Following an assassination attempt by the station's resident Jem'Hadar, Captain Kira Nerys of Deep Space Nine welcomes home her first officer, Elias Vaughn, only to relieve him of duty for disobeying orders after she was nearly killed. Recovering from being stabbed through the heart, Kira finds herself interrogating a prisoner recovered from Harkoum, Iliana Ghemor. Iliana, however, is not native to this universe, she is the Mirror Universe Iliana and she has made a crossover to try to stop our universe's Iliana Ghemor - who is disguised as Kira Nerys - from entering the Mirror Universe to replace their Intendant Kira, become the Emissary and overthrow the Alliance. Kira slowly validates Ghemor's story and . . . [her story ends, flip the book]
Starting during the Occupation of Bajor, Iliana Ghemor (our universe's Iliana) is raised by Tekeny Ghemor as an artist. She falls in love with an officer who is assigned to Bajor and as a result, she joins the Obsidian Order until she is given a deep cover assignment. Unfortunately for her, her assignment is cut short after she is surgically altered to look like Kira Nerys and she spends the next fifteen years imprisoned, being raped by Gul Dukat.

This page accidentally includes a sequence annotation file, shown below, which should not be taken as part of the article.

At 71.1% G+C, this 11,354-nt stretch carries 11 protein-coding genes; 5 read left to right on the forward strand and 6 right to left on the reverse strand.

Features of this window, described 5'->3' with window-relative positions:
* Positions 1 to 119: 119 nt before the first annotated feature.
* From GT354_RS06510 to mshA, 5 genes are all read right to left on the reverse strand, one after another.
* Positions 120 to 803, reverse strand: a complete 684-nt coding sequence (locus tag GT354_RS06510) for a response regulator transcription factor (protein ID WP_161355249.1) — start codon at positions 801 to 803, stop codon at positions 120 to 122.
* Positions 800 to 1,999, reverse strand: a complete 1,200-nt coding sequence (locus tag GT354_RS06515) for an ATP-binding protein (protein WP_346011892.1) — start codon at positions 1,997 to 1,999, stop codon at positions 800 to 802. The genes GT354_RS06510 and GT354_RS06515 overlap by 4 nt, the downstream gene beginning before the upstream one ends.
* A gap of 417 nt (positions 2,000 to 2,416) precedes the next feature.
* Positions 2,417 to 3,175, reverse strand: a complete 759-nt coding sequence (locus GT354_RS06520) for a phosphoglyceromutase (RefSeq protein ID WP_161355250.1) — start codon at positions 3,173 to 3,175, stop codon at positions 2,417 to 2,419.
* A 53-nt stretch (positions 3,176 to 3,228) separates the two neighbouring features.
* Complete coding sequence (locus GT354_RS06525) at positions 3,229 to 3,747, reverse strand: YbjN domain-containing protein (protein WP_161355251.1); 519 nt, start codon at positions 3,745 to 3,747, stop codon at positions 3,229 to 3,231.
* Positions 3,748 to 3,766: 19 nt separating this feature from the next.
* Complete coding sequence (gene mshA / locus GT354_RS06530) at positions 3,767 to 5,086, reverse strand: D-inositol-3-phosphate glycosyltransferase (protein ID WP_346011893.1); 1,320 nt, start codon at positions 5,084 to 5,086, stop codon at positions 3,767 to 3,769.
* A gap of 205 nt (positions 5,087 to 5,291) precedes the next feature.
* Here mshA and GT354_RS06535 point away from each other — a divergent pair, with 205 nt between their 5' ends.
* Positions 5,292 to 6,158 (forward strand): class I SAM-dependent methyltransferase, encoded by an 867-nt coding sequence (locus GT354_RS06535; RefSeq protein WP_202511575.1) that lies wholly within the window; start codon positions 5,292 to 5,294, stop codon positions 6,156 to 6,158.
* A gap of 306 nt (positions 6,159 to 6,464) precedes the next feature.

Yes, it's a thrilling story. Actually, to her credit, Olivia Woods makes two (potentially) good observations in Fearful Symmetry. The first is in the character of Benjamin Sisko as he relates to the Mirror Universe. Woods observes that there is a certain naivete that allows fans to believe that the incursion into the Mirror Universe in the episode "Crossover” (reviewed here!), which happened while a Runabout passed through the Wormhole was a random event. With everything else in his life being orchestrated by the Prophets, Woods rightly notes (in the guise of the Prophets) that it can hardly be considered random that the Wormhole was involved in the crossover. This would be a compelling and actually insightful observation that worked the way Woods wants it to, save for one nagging detail: Sisko wasn't in that Runabout in that episode. The idea that the Prophets were guiding our Sisko to the alternate Sisko only truly works if Sisko were involved in the crossover (which he wasn't). Woods is making do with the best she has at her disposal, but it's still a bit of a stretch.